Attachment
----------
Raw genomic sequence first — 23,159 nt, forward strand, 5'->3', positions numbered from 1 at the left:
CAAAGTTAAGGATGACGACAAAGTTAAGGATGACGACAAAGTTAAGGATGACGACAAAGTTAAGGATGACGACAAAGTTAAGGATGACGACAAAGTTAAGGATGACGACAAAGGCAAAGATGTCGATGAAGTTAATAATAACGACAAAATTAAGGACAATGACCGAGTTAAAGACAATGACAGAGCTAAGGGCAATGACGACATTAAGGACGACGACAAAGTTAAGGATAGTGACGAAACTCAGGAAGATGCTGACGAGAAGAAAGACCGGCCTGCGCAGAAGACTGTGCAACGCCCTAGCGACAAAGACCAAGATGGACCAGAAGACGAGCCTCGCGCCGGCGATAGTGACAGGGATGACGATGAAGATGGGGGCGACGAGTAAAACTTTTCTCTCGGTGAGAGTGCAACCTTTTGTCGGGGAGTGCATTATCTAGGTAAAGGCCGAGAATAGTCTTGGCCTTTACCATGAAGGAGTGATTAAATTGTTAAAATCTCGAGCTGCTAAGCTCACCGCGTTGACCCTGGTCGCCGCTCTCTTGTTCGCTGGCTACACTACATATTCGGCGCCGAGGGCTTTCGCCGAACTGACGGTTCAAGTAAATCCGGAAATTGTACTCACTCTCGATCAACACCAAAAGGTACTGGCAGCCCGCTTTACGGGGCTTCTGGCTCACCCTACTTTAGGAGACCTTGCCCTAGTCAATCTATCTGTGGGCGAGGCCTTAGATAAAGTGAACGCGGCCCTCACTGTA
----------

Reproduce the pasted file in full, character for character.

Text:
Raw genomic sequence first — 23,159 nt, forward strand, 5'->3', positions numbered from 1 at the left:
CAAAGTTAAGGATGACGACAAAGTTAAGGATGACGACAAAGTTAAGGATGACGACAAAGTTAAGGATGACGACAAAGTTAAGGATGACGACAAAGTTAAGGATGACGACAAAGGCAAAGATGTCGATGAAGTTAATAATAACGACAAAATTAAGGACAATGACCGAGTTAAAGACAATGACAGAGCTAAGGGCAATGACGACATTAAGGACGACGACAAAGTTAAGGATAGTGACGAAACTCAGGAAGATGCTGACGAGAAGAAAGACCGGCCTGCGCAGAAGACTGTGCAACGCCCTAGCGACAAAGACCAAGATGGACCAGAAGACGAGCCTCGCGCCGGCGATAGTGACAGGGATGACGATGAAGATGGGGGCGACGAGTAAAACTTTTCTCTCGGTGAGAGTGCAACCTTTTGTCGGGGAGTGCATTATCTAGGTAAAGGCCGAGAATAGTCTTGGCCTTTACCATGAAGGAGTGATTAAATTGTTAAAATCTCGAGCTGCTAAGCTCACCGCGTTGACCCTGGTCGCCGCTCTCTTGTTCGCTGGCTACACTACATATTCGGCGCCGAGGGCTTTCGCCGAACTGACGGTTCAAGTAAATCCGGAAATTGTACTCACTCTCGATCAACACCAAAAGGTACTGGCAGCCCGCTTTACGGGGCTTCTGGCTCACCCTACTTTAGGAGACCTTGCCCTAGTCAATCTATCTGTGGGCGAGGCCTTAGATAAAGTGAACGCGGCCCTCACTGTA